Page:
Child Abuse Allegations Against Former British Prime Minister Ted Heath Would Have Led to Him Being Questioned

Edward Heath (left) with Richard and Pat Nixon and Queen Elizabeth II. Allegations of child abuse by Heath have been investigated after his death. Public Domain

British police who dug into allegations of child sex abuse by the country's former Prime Minister Ted Heath say that, had he been alive today, he would have faced questioning under caution in seven different cases.

During a two-year investigation, the Wiltshire Police force in southwest England investigated 42 claims against Heath, who served as Britain's leader between 1970 and 1974, relating to 40 different people.

Police stressed that they could not pass judgment on whether Heath, who died in 2005, was guilty or not, nor whether there would have been a likely prospect of successfully prosecuting him.

Instead the aim of the investigation was to "seek to establish the facts concerning allegations of child abuse made against Sir Edward Heath through an objective and proportionate investigation," as well as identifying whether any living people may have committed offenses, or whether any children or vulnerable adults were today at risk of abuse.

During the course of the investigation three people were arrested "in relation to offenses concerning alleged non-recent child abuse." Two were later released without charge and one remains under investigation.

The allegations brought to the police spanned the years 1956 to 1992, and all were claimed to have happened while Heath was a serving member of parliament.

Having assessed all the allegations, Wiltshire police concluded that seven of them would have led to Heath being "interviewed under caution in order to obtain his account in relation to the allegations made against him." None of these concern the period during which Heath was prime minister.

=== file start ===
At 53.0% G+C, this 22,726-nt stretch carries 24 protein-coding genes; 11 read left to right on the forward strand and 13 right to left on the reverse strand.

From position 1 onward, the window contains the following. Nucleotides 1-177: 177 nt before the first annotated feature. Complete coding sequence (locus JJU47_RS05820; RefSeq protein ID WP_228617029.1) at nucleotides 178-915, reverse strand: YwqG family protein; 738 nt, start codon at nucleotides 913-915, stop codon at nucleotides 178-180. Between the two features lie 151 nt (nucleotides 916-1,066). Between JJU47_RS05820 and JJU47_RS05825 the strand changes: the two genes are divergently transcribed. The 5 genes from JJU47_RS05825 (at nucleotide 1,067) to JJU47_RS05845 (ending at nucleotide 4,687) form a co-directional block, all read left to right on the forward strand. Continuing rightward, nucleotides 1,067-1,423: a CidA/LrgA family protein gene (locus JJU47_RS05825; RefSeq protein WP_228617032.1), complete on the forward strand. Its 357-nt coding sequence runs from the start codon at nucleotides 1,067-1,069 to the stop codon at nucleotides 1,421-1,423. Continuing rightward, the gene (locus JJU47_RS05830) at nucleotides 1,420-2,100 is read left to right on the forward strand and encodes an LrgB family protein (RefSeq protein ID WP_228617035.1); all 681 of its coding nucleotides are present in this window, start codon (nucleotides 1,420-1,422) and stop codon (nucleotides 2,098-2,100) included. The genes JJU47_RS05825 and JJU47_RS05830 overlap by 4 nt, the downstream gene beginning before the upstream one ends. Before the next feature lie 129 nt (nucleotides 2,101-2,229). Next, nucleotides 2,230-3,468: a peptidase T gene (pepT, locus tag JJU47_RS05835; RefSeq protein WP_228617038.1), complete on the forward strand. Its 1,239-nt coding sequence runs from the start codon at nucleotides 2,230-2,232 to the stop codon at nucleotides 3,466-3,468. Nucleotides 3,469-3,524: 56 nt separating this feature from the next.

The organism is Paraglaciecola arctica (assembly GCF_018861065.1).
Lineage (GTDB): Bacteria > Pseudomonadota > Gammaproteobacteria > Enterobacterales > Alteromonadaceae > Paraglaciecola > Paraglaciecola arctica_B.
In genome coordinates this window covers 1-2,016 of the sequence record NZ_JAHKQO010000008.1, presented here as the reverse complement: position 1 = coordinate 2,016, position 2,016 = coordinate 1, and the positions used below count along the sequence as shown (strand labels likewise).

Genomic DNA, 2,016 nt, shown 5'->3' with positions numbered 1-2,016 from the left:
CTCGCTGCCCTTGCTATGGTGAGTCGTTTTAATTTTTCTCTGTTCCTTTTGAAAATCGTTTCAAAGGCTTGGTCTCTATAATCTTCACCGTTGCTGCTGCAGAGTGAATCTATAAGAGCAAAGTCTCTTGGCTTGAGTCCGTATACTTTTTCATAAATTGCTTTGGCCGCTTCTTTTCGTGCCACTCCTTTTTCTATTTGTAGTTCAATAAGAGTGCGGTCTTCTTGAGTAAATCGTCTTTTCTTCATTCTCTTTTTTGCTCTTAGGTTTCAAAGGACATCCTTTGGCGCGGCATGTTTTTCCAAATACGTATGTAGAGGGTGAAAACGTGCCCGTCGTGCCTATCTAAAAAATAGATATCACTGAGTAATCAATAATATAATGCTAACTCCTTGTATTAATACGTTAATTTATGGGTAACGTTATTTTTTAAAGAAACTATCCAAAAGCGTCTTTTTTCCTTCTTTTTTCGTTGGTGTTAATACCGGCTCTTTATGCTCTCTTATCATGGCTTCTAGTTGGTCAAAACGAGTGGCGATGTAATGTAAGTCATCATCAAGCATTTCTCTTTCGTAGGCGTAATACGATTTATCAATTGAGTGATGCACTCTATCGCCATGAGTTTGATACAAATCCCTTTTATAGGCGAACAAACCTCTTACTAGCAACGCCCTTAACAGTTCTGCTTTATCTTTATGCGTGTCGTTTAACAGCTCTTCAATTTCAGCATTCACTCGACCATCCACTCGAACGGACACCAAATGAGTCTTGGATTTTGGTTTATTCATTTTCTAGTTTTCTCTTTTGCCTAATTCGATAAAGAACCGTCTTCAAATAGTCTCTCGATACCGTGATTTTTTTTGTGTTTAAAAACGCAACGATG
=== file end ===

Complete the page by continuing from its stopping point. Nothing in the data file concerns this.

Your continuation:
These allegations include one claim of the rape of a man under 16 and four allegations of indecent assault on a man under 14.

"No inference of guilt should be drawn by the decision to interview under caution," police said. "The account from Sir Edward Heath would have been as important as other evidence gathered as part of the wider investigation."

In a statement, Former Cabinet Secretary Lord Armstrong of Ilminster and Lord Hunt of Wirral said: "All those who knew Sir Edward Heath or worked with him are, without exception, convinced that the allegations of child abuse will all be found to be groundless."

They called for a "quasi-judicial process" led by a retired judge that would review all the evidence gathered by Wiltshire police.

In the case of a further 19 allegations, the availability of "undermining information" would have meant that Heath would not have been interviewed in relation to them. Three further claims would not have merited an interview because those who made them later told police they were "genuinely mistaken in naming" Heath as the perpetrator.

Some 13 claims were either reported by a third party or reported anonymously, and police have not concluded any findings in relation to these.

There is a sweeping, ongoing inquiry into child sexual abuse in Britain that is aimed at discovering what those in power could have done to prevent abuse in various institutions across the country. The inquiry says that it will look into the allegations against Heath in order to conclude "whether there was any knowledge within Westminster institutions," according to the BBC.

For much of this decade the British media and police have focused on a string of scandals involving child sexual abuse, often decades old, perpetrated by powerful people.

Among them, the former television presenter Jimmy Savile was found to have abused children while working for the BBC, and police concluded after the death of the ex-lawmaker Cyril Smith that he should have been charged on three occasions in the 1960s and 1990s over claims of indecent assault.